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Biogen’s tofersen shows promise in slowing down ALS

Hope for subset of patients with wasting disease


Biogen has revealed promising preliminary data for tofersen, a potential treatment for the fatal neurodegenerative disease amyotrophic lateral sclerosis (ALS).

The drug is another antisense therapy derived from Biogen's alliance with Ionis, and if approved would add to the partners' existing rare disease treatment with a similar mechanism, Spinraza.

Tofersen is being developed for ALS patients who carry the SOD1 mutation, which accounts for just 2% of ALS cases, but nevertheless plays an important part in the drug’s mechanism.

Tofersen binds to the SOD1 mRNA, which then dismantles and reduces its protein production, which could decrease the toxicity associated with the mutant SOD1 gene and therefore improve survival.

It still has quite a way to go until it reaches market however, but it could be potential goldmine for Biogen if it does.

Awareness of ALS went global five years ago when campaigners sparked a viral internet craze via the Ice Bucket Challenge. Patients with the condition currently have virtually no treatments which can slow or stop the disease: the only currently marketed drug for ALS is riluzole, but this has limited efficacy.

“ALS is a devastating disease and there are currently no therapeutic options that reliably slow or halt its rapid progression,” said Merit Cudkowicz, co-principal investigator and the director of the Healey Center at Massachusetts General Hospital.

“We are encouraged by the positive results of this phase 1/2 study of tofersen in patients with SOD1-ALS and are excited to advance this clinical programme to a phase 3 trial to further investigate its therapeutic potential.”

During the phase 1/2 study, those dosed with tofersen over a three-month period resulted in a statistically significant reduction of SOD1 protein levels in the cerebrospinal fluid and a numerical trend towards slowing of clinical decline as measured by the ALS Functional Rating Scale-Revised (ALSFRS-R).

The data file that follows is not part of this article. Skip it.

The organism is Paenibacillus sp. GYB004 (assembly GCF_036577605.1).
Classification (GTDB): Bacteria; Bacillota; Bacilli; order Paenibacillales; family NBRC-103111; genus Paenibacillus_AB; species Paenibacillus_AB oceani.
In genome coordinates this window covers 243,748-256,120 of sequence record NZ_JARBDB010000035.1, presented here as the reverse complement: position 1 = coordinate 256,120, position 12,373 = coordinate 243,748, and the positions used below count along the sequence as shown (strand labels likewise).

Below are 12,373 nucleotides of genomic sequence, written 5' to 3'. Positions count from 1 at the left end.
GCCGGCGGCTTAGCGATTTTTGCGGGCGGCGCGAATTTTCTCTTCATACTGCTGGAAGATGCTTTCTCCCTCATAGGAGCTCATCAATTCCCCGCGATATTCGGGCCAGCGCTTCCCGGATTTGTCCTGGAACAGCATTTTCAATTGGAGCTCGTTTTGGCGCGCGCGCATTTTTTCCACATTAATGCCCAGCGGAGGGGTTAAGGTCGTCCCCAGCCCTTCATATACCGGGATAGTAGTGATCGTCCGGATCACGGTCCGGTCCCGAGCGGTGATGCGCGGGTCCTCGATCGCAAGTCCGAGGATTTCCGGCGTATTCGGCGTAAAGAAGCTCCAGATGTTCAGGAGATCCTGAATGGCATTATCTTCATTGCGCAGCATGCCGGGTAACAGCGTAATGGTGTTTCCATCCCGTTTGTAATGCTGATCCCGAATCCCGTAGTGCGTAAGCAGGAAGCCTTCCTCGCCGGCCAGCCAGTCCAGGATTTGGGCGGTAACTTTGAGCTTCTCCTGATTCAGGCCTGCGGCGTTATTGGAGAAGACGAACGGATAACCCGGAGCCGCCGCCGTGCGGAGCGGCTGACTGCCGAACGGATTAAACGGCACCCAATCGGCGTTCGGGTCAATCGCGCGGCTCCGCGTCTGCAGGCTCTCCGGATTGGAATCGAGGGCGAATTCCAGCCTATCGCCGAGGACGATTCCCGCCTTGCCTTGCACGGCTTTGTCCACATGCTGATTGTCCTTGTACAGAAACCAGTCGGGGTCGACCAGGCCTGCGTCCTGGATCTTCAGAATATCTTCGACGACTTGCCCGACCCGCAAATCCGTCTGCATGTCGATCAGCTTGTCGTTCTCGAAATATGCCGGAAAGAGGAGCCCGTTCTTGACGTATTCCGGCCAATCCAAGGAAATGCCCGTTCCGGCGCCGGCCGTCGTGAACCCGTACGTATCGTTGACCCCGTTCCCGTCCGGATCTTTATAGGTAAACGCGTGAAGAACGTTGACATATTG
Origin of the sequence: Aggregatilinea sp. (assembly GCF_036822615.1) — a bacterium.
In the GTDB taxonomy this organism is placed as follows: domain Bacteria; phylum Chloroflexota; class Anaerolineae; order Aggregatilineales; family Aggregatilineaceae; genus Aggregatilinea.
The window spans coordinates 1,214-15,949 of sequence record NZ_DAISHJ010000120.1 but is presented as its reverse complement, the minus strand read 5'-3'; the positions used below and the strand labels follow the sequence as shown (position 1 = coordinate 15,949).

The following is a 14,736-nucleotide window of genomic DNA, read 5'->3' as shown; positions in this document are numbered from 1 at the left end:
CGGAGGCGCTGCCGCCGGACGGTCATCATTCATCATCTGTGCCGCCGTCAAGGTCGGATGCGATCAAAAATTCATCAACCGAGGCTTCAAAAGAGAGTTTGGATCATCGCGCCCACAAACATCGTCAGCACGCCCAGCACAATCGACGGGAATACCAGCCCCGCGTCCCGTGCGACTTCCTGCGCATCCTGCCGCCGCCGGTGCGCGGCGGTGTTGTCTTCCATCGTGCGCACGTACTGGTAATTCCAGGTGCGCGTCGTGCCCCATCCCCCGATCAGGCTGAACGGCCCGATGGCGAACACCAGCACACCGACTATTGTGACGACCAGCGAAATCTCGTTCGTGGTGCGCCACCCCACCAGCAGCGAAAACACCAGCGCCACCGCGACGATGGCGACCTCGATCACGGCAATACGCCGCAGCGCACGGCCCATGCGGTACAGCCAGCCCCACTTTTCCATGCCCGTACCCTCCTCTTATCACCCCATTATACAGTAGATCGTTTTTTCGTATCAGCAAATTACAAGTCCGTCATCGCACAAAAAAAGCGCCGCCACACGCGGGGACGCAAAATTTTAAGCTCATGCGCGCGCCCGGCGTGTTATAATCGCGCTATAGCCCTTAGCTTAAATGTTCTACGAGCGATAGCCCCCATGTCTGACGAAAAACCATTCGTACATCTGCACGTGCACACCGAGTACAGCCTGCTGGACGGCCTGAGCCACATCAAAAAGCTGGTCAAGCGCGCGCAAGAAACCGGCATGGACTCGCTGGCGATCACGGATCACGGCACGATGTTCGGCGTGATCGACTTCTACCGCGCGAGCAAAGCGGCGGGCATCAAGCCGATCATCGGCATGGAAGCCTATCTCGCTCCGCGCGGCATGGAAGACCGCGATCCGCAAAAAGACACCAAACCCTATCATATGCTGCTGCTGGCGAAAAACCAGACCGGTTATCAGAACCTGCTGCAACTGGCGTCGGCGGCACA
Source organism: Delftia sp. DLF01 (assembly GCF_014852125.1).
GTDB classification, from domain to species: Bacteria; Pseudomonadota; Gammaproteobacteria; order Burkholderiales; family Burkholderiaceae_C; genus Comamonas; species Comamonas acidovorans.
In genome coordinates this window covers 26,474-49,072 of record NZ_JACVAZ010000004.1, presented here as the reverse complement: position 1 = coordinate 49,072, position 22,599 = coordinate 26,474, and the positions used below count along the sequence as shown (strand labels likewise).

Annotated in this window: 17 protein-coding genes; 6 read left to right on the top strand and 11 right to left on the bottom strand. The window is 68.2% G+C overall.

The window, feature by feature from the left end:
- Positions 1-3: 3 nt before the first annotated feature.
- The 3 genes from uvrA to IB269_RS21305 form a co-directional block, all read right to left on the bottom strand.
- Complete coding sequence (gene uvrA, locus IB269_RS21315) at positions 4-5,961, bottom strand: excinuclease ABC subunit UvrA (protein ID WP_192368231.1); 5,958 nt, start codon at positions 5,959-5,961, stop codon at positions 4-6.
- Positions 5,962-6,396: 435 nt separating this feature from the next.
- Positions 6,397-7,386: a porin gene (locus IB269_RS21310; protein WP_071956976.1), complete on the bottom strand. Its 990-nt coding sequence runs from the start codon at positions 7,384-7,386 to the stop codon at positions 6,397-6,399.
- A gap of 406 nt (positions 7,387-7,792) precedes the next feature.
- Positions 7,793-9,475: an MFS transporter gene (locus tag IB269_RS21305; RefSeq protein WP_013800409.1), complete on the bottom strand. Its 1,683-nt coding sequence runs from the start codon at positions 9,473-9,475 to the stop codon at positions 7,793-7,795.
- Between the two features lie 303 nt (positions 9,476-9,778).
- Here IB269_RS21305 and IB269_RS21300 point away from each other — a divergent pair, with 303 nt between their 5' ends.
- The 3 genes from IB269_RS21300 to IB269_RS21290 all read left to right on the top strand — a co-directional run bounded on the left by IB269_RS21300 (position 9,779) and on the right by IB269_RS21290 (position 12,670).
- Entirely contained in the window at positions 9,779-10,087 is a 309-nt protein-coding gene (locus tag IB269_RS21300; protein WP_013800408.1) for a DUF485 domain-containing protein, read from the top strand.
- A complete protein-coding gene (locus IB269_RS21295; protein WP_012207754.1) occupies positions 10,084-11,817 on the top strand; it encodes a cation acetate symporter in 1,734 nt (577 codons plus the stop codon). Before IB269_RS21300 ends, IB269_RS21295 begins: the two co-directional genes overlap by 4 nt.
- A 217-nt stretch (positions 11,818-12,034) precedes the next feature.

More specifically, the mean change in ALSFRS-R score from baseline to Day 85 was -1.1 in the tofersen group, compared to -5.3 in the placebo arm.

“The interim results of this study, which achieved proof-of-biology and proof-of-concept, support the initiation of a phase 3 clinical trial to confirm the efficacy and safety of tofersen in SOD1-ALS patients and further demonstrate the potential of ASOs to target the genetic driver of disease,” said Michael Ehlers, executive vice president, research and development at Biogen.

“We are committed to bringing a potential breakthrough therapy to patients with ALS and we are expediting our efforts with the aim of addressing this urgent unmet need.”

Tofersen is just one of seven candidates licensed by Biogen from Ionis back in 2013. Biogen is on the look out for strong candidates to boost its prospects, especially after recently conceding defeat on one of its biggest pipeline hopes aducanumab in Alzheimer’s disease.

Michael Ehlers recently said the company won’t give up on Alzheimer’s just yet, confirming it will place focus on Ionis partnered, tau-targetting drugs BIIB092, BIIB076 and BIIB080 instead.

2nd May 2019

From: Research



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